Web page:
Have your avoiding probate plans interfered with your estate planning? If you’re like most people, you’ve probably been given heaps of advice from well-intentioned folk such as account managers, customer services, financial institution employees, etc. about how to how to title your accounts, name beneficiaries, and even avoid probate altogether. However, this kind of advice, no matter how well-meaning, if followed, could lead to all kinds of problems when it comes to your estate planning.
When opening a new bank account, for example, the forms ask you to name a beneficiary in the event of your demise; this is all well and good but what happens to your assets if your named beneficiary predeceases you? Will their descendants receive the original beneficiary’s share of your assets, or will it pass to another you have named? You need to pay attention to who you designate as a beneficiary on your financial accounts.
Do you have a clear idea of you intend, regarding the divvying up of your estate? It’s critical to make sure that these kinds of forms, where you are designating beneficiaries, are filled out correctly, and with care, especially if your plan is to avoid probate.
Avoiding probate can be achieved by accurately designating beneficiaries, or by using a revocable trust; the latter usually simplifies any need make changes to beneficiary designations, for example, in the event of a marriage or divorce, a birth or a death of a member of your or their family. A probate lawyer will be able to help you do this properly.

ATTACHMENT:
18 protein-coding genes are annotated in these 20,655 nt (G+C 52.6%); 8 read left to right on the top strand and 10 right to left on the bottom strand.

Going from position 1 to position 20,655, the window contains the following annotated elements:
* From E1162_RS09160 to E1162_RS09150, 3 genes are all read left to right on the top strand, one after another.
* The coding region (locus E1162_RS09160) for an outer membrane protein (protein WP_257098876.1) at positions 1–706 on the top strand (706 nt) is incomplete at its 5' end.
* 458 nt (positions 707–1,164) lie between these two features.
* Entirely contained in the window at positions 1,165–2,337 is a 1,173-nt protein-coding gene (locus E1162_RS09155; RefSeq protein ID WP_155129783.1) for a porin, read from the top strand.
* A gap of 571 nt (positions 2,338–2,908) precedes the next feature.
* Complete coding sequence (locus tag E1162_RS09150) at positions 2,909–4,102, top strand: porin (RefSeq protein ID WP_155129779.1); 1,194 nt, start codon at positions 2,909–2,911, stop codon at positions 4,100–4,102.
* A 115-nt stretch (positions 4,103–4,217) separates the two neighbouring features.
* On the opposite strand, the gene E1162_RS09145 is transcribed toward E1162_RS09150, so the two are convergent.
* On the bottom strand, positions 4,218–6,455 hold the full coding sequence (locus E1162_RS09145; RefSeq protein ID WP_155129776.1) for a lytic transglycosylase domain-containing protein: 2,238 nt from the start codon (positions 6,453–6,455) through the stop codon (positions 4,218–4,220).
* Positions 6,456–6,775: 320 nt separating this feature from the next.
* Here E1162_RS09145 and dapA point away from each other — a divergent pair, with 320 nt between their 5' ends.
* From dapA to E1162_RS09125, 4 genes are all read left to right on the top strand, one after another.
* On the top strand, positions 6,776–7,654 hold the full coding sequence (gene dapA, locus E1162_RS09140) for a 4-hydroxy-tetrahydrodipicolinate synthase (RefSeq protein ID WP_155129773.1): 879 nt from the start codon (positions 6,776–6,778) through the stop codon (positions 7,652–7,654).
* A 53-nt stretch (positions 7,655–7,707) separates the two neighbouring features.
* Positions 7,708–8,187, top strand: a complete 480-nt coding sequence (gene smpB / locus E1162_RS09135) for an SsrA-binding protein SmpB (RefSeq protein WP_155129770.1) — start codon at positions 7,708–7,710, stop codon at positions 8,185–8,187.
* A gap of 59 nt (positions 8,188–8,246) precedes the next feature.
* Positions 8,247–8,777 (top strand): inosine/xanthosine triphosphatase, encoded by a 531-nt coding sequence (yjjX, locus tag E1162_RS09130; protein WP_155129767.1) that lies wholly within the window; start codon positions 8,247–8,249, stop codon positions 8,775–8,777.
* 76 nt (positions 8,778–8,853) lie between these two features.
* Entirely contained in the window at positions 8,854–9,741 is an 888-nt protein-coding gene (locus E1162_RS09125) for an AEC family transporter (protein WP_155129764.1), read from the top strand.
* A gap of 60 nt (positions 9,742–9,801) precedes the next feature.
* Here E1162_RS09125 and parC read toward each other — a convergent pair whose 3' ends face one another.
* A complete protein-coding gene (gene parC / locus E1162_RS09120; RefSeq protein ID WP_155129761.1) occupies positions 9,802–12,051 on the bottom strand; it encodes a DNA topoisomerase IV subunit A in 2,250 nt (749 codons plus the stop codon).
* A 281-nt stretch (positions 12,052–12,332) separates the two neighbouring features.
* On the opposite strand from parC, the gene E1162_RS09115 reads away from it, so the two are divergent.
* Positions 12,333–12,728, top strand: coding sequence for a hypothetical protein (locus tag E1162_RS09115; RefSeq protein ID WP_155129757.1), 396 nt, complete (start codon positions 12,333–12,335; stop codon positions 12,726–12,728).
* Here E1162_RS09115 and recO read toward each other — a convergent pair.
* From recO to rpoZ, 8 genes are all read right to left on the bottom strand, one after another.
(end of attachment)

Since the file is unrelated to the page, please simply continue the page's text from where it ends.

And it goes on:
With a revocable trust, it allows you to easily modify just one document, which is designed to look after all of your accounts. This simple solution could also be of great benefit to those whose partner or spouse later becomes incapacitated through illness or an accident (for example); if the revocable trust has been drafted so that the authority to make amendments is given to the healthy spouse, it removes the need for the signature of the incapacitated one.
It should be remembered, however, that in order to be effective, the revocable trust must be fully-funded by assets which would normally require probate; this includes assets titled in your name only, which are neither co-owned by anyone else, nor have a payable on death designation. Included are assets which are jointly-owned with someone else as a tenant in common, which have not been funded into the revocable trust.
As long as at least one designated insurance beneficiary survives you, the revocable trust would not include any life insurance policies or retirement accounts; these include IRAs, annuities, and 401(k)s.
In planning your estate, it’s paramount to recognize the benefits (and drawbacks) of designating beneficiaries as a means to securing your wealth for your family. Having a revocable trust and designated beneficiaries are just two methods of estate planning at your disposal in order to avoid probate.
For more information on revocable trusts, estate planning, and probate disputes in Forest Hills and throughout Brooklyn, Queens, Nassau, and Suffolk counties, call Richard Cary Spivack on 718.544.1000 or contact me online to schedule a free initial consultation.